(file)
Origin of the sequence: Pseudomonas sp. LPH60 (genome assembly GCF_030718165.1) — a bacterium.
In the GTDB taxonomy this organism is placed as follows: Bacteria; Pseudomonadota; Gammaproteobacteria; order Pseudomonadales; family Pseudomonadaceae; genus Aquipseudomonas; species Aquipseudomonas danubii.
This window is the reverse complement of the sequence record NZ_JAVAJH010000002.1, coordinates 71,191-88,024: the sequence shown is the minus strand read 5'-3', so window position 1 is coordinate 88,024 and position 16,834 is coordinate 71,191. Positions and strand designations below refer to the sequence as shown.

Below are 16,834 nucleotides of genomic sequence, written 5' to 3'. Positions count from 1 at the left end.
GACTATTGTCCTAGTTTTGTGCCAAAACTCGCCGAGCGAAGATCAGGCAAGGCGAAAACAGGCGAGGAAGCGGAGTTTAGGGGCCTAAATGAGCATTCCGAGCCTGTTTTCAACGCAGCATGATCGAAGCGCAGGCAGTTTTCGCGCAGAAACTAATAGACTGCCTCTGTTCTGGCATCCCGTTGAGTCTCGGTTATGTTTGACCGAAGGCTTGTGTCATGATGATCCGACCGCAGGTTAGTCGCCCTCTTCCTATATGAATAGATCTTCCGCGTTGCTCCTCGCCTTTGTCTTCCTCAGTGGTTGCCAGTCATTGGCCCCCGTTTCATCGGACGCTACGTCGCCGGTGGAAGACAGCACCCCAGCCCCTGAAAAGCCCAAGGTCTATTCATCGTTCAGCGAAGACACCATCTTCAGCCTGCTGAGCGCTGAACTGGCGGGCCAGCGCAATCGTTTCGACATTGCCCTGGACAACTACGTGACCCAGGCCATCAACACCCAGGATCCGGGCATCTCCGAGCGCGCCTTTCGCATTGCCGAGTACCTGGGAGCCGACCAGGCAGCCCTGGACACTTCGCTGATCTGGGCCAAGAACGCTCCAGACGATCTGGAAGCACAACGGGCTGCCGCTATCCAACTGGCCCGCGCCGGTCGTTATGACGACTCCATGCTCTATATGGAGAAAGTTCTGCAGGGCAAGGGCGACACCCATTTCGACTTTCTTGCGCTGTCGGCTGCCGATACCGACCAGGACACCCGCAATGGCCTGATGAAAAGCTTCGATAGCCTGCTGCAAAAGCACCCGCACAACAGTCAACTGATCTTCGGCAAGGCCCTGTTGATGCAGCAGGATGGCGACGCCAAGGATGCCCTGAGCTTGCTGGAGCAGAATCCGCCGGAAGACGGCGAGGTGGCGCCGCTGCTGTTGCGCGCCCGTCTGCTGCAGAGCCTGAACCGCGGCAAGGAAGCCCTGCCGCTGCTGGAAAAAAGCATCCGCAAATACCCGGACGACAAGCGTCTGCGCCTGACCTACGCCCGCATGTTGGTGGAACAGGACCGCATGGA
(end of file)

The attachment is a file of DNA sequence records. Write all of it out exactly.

Origin of the sequence: Pseudomonas sp. LPH60 (genome assembly GCF_030718165.1) — a bacterium.
In the GTDB taxonomy this organism is placed as follows: Bacteria; Pseudomonadota; Gammaproteobacteria; order Pseudomonadales; family Pseudomonadaceae; genus Aquipseudomonas; species Aquipseudomonas danubii.
This window is the reverse complement of the sequence record NZ_JAVAJH010000002.1, coordinates 71,191-88,024: the sequence shown is the minus strand read 5'-3', so window position 1 is coordinate 88,024 and position 16,834 is coordinate 71,191. Positions and strand designations below refer to the sequence as shown.

Below are 16,834 nucleotides of genomic sequence, written 5' to 3'. Positions count from 1 at the left end.
GACTATTGTCCTAGTTTTGTGCCAAAACTCGCCGAGCGAAGATCAGGCAAGGCGAAAACAGGCGAGGAAGCGGAGTTTAGGGGCCTAAATGAGCATTCCGAGCCTGTTTTCAACGCAGCATGATCGAAGCGCAGGCAGTTTTCGCGCAGAAACTAATAGACTGCCTCTGTTCTGGCATCCCGTTGAGTCTCGGTTATGTTTGACCGAAGGCTTGTGTCATGATGATCCGACCGCAGGTTAGTCGCCCTCTTCCTATATGAATAGATCTTCCGCGTTGCTCCTCGCCTTTGTCTTCCTCAGTGGTTGCCAGTCATTGGCCCCCGTTTCATCGGACGCTACGTCGCCGGTGGAAGACAGCACCCCAGCCCCTGAAAAGCCCAAGGTCTATTCATCGTTCAGCGAAGACACCATCTTCAGCCTGCTGAGCGCTGAACTGGCGGGCCAGCGCAATCGTTTCGACATTGCCCTGGACAACTACGTGACCCAGGCCATCAACACCCAGGATCCGGGCATCTCCGAGCGCGCCTTTCGCATTGCCGAGTACCTGGGAGCCGACCAGGCAGCCCTGGACACTTCGCTGATCTGGGCCAAGAACGCTCCAGACGATCTGGAAGCACAACGGGCTGCCGCTATCCAACTGGCCCGCGCCGGTCGTTATGACGACTCCATGCTCTATATGGAGAAAGTTCTGCAGGGCAAGGGCGACACCCATTTCGACTTTCTTGCGCTGTCGGCTGCCGATACCGACCAGGACACCCGCAATGGCCTGATGAAAAGCTTCGATAGCCTGCTGCAAAAGCACCCGCACAACAGTCAACTGATCTTCGGCAAGGCCCTGTTGATGCAGCAGGATGGCGACGCCAAGGATGCCCTGAGCTTGCTGGAGCAGAATCCGCCGGAAGACGGCGAGGTGGCGCCGCTGCTGTTGCGCGCCCGTCTGCTGCAGAGCCTGAACCGCGGCAAGGAAGCCCTGCCGCTGCTGGAAAAAAGCATCCGCAAATACCCGGACGACAAGCGTCTGCGCCTGACCTACGCCCGCATGTTGGTGGAACAGGACCGCATGGA